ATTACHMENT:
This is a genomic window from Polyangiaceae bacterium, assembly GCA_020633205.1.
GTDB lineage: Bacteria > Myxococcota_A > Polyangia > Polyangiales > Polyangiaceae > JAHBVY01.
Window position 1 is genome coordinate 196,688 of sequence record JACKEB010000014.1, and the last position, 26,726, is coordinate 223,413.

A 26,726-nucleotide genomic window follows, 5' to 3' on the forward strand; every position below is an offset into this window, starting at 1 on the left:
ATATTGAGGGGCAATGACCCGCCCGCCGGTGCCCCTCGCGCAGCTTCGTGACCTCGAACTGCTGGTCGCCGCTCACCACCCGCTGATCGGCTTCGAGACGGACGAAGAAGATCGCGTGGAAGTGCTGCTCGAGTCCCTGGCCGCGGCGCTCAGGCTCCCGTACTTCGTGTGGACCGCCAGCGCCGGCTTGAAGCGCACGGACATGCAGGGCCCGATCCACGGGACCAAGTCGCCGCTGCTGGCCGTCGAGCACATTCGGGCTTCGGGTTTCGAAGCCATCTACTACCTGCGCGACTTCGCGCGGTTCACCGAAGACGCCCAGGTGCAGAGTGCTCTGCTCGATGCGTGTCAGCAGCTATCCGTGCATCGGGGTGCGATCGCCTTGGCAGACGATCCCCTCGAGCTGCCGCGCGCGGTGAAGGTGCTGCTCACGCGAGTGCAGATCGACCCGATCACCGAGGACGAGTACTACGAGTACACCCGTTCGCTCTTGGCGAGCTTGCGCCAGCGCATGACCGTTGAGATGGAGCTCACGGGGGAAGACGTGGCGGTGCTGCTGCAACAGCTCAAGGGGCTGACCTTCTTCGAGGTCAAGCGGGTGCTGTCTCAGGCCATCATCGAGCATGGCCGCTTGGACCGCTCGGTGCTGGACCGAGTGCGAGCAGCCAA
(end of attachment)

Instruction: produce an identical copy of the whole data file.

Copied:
This is a genomic window from Polyangiaceae bacterium, assembly GCA_020633205.1.
GTDB lineage: Bacteria > Myxococcota_A > Polyangia > Polyangiales > Polyangiaceae > JAHBVY01.
Window position 1 is genome coordinate 196,688 of sequence record JACKEB010000014.1, and the last position, 26,726, is coordinate 223,413.

A 26,726-nucleotide genomic window follows, 5' to 3' on the forward strand; every position below is an offset into this window, starting at 1 on the left:
ATATTGAGGGGCAATGACCCGCCCGCCGGTGCCCCTCGCGCAGCTTCGTGACCTCGAACTGCTGGTCGCCGCTCACCACCCGCTGATCGGCTTCGAGACGGACGAAGAAGATCGCGTGGAAGTGCTGCTCGAGTCCCTGGCCGCGGCGCTCAGGCTCCCGTACTTCGTGTGGACCGCCAGCGCCGGCTTGAAGCGCACGGACATGCAGGGCCCGATCCACGGGACCAAGTCGCCGCTGCTGGCCGTCGAGCACATTCGGGCTTCGGGTTTCGAAGCCATCTACTACCTGCGCGACTTCGCGCGGTTCACCGAAGACGCCCAGGTGCAGAGTGCTCTGCTCGATGCGTGTCAGCAGCTATCCGTGCATCGGGGTGCGATCGCCTTGGCAGACGATCCCCTCGAGCTGCCGCGCGCGGTGAAGGTGCTGCTCACGCGAGTGCAGATCGACCCGATCACCGAGGACGAGTACTACGAGTACACCCGTTCGCTCTTGGCGAGCTTGCGCCAGCGCATGACCGTTGAGATGGAGCTCACGGGGGAAGACGTGGCGGTGCTGCTGCAACAGCTCAAGGGGCTGACCTTCTTCGAGGTCAAGCGGGTGCTGTCTCAGGCCATCATCGAGCATGGCCGCTTGGACCGCTCGGTGCTGGACCGAGTGCGAGCAGCCAA